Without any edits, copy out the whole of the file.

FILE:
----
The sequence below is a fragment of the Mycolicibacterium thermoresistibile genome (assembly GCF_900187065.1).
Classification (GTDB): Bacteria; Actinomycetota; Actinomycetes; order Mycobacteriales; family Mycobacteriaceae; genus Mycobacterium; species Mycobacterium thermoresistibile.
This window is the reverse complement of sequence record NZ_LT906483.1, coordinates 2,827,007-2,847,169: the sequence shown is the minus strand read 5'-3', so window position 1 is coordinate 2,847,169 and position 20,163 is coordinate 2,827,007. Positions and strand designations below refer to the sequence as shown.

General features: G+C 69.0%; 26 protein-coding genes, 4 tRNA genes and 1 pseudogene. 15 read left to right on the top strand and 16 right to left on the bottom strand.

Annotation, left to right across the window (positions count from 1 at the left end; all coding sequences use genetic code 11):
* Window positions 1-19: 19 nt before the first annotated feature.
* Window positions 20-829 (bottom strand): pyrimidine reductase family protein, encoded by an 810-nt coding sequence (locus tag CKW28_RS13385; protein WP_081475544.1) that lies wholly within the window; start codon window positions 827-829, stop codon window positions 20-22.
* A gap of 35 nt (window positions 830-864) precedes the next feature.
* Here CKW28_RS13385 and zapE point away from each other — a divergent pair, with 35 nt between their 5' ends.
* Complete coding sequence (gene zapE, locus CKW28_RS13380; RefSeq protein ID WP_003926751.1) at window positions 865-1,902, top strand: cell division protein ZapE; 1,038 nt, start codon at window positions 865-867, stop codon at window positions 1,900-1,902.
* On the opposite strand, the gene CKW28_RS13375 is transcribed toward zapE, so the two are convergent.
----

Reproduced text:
The sequence below is a fragment of the Mycolicibacterium thermoresistibile genome (assembly GCF_900187065.1).
Classification (GTDB): Bacteria; Actinomycetota; Actinomycetes; order Mycobacteriales; family Mycobacteriaceae; genus Mycobacterium; species Mycobacterium thermoresistibile.
This window is the reverse complement of sequence record NZ_LT906483.1, coordinates 2,827,007-2,847,169: the sequence shown is the minus strand read 5'-3', so window position 1 is coordinate 2,847,169 and position 20,163 is coordinate 2,827,007. Positions and strand designations below refer to the sequence as shown.

General features: G+C 69.0%; 26 protein-coding genes, 4 tRNA genes and 1 pseudogene. 15 read left to right on the top strand and 16 right to left on the bottom strand.

Annotation, left to right across the window (positions count from 1 at the left end; all coding sequences use genetic code 11):
* Window positions 1-19: 19 nt before the first annotated feature.
* Window positions 20-829 (bottom strand): pyrimidine reductase family protein, encoded by an 810-nt coding sequence (locus tag CKW28_RS13385; protein WP_081475544.1) that lies wholly within the window; start codon window positions 827-829, stop codon window positions 20-22.
* A gap of 35 nt (window positions 830-864) precedes the next feature.
* Here CKW28_RS13385 and zapE point away from each other — a divergent pair, with 35 nt between their 5' ends.
* Complete coding sequence (gene zapE, locus CKW28_RS13380; RefSeq protein ID WP_003926751.1) at window positions 865-1,902, top strand: cell division protein ZapE; 1,038 nt, start codon at window positions 865-867, stop codon at window positions 1,900-1,902.
* On the opposite strand, the gene CKW28_RS13375 is transcribed toward zapE, so the two are convergent.